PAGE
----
12 Facts About Economics


Economics is the social science that studies the production, distribution, and consumption of goods and services.

FactSnippet No. 453,823

Economics focuses on the behaviour and interactions of economic agents and how economies work.

FactSnippet No. 453,824

Alfred Marshall provided a still widely cited definition in his textbook Principles of Economics that extended analysis beyond wealth and from the societal to the microeconomic level:.

FactSnippet No. 453,825

Economics is a study of man in the ordinary business of life.

FactSnippet No. 453,826

Economics is the science which studies human behaviour as a relationship between ends and scarce means which have alternative uses.

FactSnippet No. 453,827

Economics posited that the growth of population and capital, pressing against a fixed supply of land, pushes up rents and holds down wages and profits.

FactSnippet No. 453,828

Economics therefore advocated active policy responses by the public sector, including monetary policy actions by the central bank and fiscal policy actions by the government to stabilize output over the business cycle.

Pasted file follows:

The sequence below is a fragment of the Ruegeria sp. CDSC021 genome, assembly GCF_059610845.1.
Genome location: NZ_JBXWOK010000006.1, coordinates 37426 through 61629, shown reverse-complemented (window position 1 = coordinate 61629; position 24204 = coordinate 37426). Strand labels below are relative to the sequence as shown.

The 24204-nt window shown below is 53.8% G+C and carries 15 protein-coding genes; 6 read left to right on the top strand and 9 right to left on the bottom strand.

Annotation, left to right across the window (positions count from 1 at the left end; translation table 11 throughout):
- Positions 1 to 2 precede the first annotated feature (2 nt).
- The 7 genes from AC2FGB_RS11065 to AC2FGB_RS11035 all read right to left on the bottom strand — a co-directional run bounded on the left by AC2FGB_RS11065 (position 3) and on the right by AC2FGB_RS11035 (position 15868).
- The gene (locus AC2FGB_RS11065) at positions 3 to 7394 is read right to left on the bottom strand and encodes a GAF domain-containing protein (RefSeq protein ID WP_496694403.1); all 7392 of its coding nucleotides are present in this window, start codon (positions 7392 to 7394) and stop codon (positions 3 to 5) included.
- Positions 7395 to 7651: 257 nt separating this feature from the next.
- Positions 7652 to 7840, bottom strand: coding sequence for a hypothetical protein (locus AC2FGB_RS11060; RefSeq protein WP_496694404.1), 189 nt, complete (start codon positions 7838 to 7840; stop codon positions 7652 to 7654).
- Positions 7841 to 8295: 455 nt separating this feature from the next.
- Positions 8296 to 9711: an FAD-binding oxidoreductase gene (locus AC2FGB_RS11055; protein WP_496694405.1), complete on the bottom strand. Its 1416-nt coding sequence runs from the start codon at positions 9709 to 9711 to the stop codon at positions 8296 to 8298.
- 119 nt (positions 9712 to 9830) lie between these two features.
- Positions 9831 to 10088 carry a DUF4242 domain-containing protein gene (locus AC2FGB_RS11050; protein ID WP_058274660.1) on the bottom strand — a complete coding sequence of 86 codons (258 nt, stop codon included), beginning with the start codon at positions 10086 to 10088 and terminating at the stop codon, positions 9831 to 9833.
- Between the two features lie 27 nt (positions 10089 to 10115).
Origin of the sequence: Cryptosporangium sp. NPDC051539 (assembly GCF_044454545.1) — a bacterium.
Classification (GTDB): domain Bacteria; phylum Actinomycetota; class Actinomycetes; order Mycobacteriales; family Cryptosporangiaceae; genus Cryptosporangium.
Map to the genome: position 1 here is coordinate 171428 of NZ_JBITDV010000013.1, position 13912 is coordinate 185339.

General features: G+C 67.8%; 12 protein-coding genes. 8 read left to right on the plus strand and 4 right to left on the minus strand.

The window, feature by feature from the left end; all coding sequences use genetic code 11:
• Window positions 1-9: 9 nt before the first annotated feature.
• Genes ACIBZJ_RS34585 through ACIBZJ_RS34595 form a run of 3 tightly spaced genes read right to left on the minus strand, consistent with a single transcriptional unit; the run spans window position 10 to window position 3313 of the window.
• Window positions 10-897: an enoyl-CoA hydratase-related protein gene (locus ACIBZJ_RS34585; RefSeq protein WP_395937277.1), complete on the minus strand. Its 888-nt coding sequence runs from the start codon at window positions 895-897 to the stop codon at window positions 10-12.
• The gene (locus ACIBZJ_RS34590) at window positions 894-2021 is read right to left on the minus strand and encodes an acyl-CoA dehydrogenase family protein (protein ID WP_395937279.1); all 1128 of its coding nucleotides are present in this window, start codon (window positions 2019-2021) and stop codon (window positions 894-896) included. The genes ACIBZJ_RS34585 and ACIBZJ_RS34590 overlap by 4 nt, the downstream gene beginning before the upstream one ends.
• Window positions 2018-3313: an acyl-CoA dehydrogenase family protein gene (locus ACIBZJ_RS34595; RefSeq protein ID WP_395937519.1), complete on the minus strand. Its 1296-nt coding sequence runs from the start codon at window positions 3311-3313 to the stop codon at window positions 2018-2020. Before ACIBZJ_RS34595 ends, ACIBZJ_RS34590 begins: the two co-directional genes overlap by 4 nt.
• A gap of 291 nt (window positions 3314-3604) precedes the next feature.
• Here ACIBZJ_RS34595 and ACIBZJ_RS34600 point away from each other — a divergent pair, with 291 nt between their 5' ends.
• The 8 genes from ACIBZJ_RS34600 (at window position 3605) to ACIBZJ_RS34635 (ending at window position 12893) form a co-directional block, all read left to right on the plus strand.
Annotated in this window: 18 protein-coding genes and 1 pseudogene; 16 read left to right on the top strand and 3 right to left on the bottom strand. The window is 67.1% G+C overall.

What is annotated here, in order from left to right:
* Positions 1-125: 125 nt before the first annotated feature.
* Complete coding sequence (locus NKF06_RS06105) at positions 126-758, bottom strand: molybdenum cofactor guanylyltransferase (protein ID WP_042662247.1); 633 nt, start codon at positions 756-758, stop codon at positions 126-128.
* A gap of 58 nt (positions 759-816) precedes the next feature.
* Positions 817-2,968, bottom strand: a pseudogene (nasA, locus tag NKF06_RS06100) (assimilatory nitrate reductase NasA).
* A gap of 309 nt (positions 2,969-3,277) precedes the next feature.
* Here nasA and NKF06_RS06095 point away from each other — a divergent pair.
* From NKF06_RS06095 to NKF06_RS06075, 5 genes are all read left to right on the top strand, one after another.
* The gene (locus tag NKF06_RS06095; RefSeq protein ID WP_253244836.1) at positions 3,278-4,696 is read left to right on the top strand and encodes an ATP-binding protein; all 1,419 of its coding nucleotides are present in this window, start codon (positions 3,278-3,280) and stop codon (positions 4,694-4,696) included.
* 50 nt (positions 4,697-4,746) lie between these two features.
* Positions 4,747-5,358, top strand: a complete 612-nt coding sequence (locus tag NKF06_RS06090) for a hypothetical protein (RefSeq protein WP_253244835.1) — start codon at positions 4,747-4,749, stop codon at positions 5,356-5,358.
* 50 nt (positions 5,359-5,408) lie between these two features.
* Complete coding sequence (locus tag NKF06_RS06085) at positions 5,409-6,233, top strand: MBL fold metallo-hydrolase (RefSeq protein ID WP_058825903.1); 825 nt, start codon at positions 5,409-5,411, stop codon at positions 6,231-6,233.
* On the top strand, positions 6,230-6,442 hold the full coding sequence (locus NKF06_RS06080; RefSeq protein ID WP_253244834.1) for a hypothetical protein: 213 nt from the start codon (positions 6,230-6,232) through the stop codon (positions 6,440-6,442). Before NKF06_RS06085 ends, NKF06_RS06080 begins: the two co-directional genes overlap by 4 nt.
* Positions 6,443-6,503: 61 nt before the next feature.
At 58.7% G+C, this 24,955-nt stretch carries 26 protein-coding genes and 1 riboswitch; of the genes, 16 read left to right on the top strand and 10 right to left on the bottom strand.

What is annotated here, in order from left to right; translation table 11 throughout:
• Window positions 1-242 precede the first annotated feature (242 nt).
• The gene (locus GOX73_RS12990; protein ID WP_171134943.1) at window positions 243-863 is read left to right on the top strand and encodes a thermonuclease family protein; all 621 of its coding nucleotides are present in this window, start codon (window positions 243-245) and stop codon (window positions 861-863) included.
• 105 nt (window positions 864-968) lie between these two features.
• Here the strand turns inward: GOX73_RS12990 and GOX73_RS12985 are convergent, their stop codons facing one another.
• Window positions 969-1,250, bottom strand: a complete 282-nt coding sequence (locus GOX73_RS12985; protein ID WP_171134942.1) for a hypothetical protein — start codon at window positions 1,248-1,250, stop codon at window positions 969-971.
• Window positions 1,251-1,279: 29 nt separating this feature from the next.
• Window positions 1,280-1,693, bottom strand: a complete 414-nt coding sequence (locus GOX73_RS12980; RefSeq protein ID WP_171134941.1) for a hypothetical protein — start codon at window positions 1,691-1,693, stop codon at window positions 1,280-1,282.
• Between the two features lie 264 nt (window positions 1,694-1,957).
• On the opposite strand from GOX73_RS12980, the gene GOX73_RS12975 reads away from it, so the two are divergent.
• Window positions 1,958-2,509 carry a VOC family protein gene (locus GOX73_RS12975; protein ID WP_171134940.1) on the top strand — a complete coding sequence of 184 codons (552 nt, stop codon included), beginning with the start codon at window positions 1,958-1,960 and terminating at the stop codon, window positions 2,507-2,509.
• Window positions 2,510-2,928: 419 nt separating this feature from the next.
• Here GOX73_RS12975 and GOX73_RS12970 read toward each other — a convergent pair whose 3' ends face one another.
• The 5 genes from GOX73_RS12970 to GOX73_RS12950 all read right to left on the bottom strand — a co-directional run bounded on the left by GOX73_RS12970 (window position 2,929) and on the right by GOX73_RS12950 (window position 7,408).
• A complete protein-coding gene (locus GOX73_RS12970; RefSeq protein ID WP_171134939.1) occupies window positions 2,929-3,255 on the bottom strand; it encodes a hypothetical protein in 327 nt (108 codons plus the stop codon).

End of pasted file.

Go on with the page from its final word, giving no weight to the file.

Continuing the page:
FactSnippet No. 453,829

Economics has historically been subject to criticism that it relies on unrealistic, unverifiable, or highly simplified assumptions, in some cases because these assumptions simplify the proofs of desired conclusions.

FactSnippet No. 453,830

Economics argued that formal models were largely not important in the empirical work, either, and that the fundamental factor behind the theory of the firm, behaviour, was neglected.

FactSnippet No. 453,831

Economics has been derogatorily dubbed "the dismal science", first coined by the Victorian historian Thomas Carlyle in the 19th century.

FactSnippet No. 453,832

Economics'storians have employed political economy to explore the ways in the past that persons and groups with common economic interests have used politics to effect changes beneficial to their interests.

FactSnippet No. 453,833

Economics did foundational work which later developed into evolutionary economics.

FactSnippet No. 453,834